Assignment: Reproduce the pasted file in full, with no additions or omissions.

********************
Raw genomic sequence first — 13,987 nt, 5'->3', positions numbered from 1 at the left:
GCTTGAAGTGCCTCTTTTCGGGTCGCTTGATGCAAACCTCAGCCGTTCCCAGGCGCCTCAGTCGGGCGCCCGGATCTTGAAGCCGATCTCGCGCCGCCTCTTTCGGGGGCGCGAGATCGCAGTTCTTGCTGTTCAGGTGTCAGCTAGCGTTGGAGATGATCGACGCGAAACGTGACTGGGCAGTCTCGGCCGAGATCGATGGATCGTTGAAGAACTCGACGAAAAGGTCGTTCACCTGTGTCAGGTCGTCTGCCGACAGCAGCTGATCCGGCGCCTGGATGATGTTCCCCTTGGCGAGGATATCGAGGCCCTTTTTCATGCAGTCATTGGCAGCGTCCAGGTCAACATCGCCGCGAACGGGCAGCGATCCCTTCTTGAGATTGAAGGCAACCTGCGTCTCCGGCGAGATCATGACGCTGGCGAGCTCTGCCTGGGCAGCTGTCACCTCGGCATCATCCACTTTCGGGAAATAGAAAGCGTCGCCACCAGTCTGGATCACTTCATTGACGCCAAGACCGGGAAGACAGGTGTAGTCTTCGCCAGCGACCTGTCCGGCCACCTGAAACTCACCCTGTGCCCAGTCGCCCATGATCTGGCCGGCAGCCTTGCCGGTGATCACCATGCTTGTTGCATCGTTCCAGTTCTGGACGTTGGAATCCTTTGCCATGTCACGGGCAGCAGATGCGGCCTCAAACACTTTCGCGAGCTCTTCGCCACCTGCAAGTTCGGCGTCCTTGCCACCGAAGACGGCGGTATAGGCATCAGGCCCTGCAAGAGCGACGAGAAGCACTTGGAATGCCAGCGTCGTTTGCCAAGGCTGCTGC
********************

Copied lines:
Raw genomic sequence first — 13,987 nt, 5'->3', positions numbered from 1 at the left:
GCTTGAAGTGCCTCTTTTCGGGTCGCTTGATGCAAACCTCAGCCGTTCCCAGGCGCCTCAGTCGGGCGCCCGGATCTTGAAGCCGATCTCGCGCCGCCTCTTTCGGGGGCGCGAGATCGCAGTTCTTGCTGTTCAGGTGTCAGCTAGCGTTGGAGATGATCGACGCGAAACGTGACTGGGCAGTCTCGGCCGAGATCGATGGATCGTTGAAGAACTCGACGAAAAGGTCGTTCACCTGTGTCAGGTCGTCTGCCGACAGCAGCTGATCCGGCGCCTGGATGATGTTCCCCTTGGCGAGGATATCGAGGCCCTTTTTCATGCAGTCATTGGCAGCGTCCAGGTCAACATCGCCGCGAACGGGCAGCGATCCCTTCTTGAGATTGAAGGCAACCTGCGTCTCCGGCGAGATCATGACGCTGGCGAGCTCTGCCTGGGCAGCTGTCACCTCGGCATCATCCACTTTCGGGAAATAGAAAGCGTCGCCACCAGTCTGGATCACTTCATTGACGCCAAGACCGGGAAGACAGGTGTAGTCTTCGCCAGCGACCTGTCCGGCCACCTGAAACTCACCCTGTGCCCAGTCGCCCATGATCTGGCCGGCAGCCTTGCCGGTGATCACCATGCTTGTTGCATCGTTCCAGTTCTGGACGTTGGAATCCTTTGCCATGTCACGGGCAGCAGATGCGGCCTCAAACACTTTCGCGAGCTCTTCGCCACCTGCAAGTTCGGCGTCCTTGCCACCGAAGACGGCGGTATAGGCATCAGGCCCTGCAAGAGCGACGAGAAGCACTTGGAATGCCAGCGTCGTTTGCCAAGGCTGCTGC